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Angela's Ashes | Study Guide

Frank McCourt

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Angela's Ashes | Chapter 3 | Summary



To escape the memories of their dead children, the McCourts move to a new house in the lanes, right next to the filthy lavatory for the entire community. Trying to hang up the picture of Pope Leo XIII, Malachy Sr. hurts his finger and bloodies the picture. As an outsider in the community Malachy Sr. cannot find a job: "When he opens his mouth and they hear the North of Ireland accent, they take a Limerickman instead." Sometimes he finds work on farms outside of town but never brings home his earnings because he stops by the pub on his way home.

Two weeks before Christmas rain floods the downstairs of the house and the McCourts move their belongings to "Italy," as they call the warm and dry upstairs. They cannot afford ham for Christmas dinner and get a pig's head instead. Helping his mother carry it home, Frank is teased by schoolmates. Frank feels sorry for the pig "because he's dead and because the world is laughing at him." Malachy Sr. teaches his children a man's pride is priceless: a man should not carry everyday items like pigs' heads and "never leave the house without collar and tie. A man without a collar and tie is a man with no respect for himself."

On Christmas Day Malachy Sr. takes the boys to mass. Afterward the boys are sent to collect coal for the fire. They meet Pa Keating, who takes them to a pub where they get a bag of coal and drag it home through the rain. The bag has a hole in it, and they have to keep picking up the coal to put it back into the bag. Angela cooks the pig's head, and the family enjoys the Christmas meal.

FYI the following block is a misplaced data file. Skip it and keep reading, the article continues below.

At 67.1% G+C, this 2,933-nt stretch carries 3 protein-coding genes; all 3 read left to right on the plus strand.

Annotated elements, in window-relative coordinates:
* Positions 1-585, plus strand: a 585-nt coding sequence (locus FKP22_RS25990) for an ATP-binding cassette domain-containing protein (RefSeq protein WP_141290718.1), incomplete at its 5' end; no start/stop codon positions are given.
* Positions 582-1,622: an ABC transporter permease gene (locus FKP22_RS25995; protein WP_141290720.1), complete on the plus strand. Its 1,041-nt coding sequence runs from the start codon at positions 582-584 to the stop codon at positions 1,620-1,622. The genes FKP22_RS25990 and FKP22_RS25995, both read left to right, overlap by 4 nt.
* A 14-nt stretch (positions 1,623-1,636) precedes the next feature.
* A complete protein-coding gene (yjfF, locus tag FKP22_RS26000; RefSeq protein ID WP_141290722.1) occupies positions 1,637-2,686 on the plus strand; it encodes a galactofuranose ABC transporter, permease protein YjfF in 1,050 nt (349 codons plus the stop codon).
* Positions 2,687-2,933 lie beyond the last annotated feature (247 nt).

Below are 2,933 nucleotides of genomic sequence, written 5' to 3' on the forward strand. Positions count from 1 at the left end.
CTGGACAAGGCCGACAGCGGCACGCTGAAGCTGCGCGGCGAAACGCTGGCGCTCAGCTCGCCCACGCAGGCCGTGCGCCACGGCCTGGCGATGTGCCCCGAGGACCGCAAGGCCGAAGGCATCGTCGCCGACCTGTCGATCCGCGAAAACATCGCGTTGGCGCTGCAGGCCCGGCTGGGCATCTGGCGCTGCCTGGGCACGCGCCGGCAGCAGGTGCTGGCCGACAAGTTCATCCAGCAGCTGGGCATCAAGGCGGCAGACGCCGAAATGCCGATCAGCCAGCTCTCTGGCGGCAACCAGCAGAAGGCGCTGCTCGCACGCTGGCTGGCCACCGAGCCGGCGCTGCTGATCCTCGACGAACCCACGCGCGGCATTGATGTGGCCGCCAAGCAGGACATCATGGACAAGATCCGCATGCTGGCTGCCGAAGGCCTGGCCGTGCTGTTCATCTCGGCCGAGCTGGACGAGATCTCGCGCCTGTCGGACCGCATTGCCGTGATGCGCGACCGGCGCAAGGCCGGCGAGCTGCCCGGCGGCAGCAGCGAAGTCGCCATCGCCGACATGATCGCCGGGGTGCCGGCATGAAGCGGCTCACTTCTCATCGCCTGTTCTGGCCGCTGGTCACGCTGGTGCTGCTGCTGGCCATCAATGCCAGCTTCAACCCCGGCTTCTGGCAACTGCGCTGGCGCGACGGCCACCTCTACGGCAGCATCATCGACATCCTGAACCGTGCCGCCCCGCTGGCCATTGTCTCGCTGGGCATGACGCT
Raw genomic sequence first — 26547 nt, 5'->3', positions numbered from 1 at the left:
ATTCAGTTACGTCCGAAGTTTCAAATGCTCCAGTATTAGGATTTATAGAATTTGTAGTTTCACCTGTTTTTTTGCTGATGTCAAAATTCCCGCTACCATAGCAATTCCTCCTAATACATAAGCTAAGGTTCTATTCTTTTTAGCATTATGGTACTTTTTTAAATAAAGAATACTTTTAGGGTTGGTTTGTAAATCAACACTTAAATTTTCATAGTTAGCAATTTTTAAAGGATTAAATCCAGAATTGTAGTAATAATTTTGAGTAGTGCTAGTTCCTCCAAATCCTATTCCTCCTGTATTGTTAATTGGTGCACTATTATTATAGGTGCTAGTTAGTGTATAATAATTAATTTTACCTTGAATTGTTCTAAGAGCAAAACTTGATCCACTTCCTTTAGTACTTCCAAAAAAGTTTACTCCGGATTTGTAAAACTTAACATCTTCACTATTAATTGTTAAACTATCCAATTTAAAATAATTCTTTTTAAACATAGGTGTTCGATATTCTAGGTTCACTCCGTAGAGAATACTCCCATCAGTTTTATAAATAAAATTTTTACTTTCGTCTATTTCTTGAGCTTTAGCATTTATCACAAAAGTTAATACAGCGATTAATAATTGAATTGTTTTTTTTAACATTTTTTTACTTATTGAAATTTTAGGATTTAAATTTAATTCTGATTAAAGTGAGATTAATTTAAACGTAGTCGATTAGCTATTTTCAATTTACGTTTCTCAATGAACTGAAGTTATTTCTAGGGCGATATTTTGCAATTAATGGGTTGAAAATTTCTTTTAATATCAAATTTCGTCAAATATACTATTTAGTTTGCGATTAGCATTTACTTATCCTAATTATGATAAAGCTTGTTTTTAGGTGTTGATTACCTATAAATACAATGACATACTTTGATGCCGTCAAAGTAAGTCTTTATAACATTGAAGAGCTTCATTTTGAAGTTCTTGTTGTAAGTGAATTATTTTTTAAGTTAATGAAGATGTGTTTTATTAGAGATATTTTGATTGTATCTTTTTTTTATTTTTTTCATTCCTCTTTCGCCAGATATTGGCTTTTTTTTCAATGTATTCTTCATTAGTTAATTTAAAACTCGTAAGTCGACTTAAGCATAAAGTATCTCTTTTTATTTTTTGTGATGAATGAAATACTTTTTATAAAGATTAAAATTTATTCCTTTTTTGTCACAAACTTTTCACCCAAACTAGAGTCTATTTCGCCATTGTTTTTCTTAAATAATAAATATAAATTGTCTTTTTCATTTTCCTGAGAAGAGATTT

Angela gives birth to another boy, Michael. Malachy Sr. tells the boys an angel left the baby on the seventh step. Frank asks questions about that angel but receives no answers. When baby Michael has trouble breathing, Malachy Sr. saves him by sucking the mucus from his nose.

As the welfare society checks up on their claim, Angela asks for boots for the children. Malachy Sr. is upset she has stooped to begging and fixes the children's worn shoes with a bicycle tire. When they show up at school in these shoes, their schoolmates tease them. The teacher steps in, chastises the offenders, and warns them never to laugh about another person's misfortunes.

Finally Frank's father is hired at the cement factory a few miles out of town. On the first payday the entire family waits for him to come home for tea, but he never shows. Late that night Malachy Sr. returns drunk, offering Frank and Malachy Jr. the Friday Penny. Both boys refuse it, and Angela sends him to the living room to sleep. The next day Malachy Sr. oversleeps, misses work, loses his job, and the family is "back on the dole again."


Nothing goes right for the McCourts. What seems like good luck—they manage to find a house for little money—is actually bad luck: the house is right next to the unmaintained toilet for the entire neighborhood, which creates a cesspool of bacteria and a foul smell; Angela worries the "lavatory will kill us with all the diseases." The lavatory, with its seepage and constant wetness, underscores the symbol of dampness, rain, and the unhealthy river.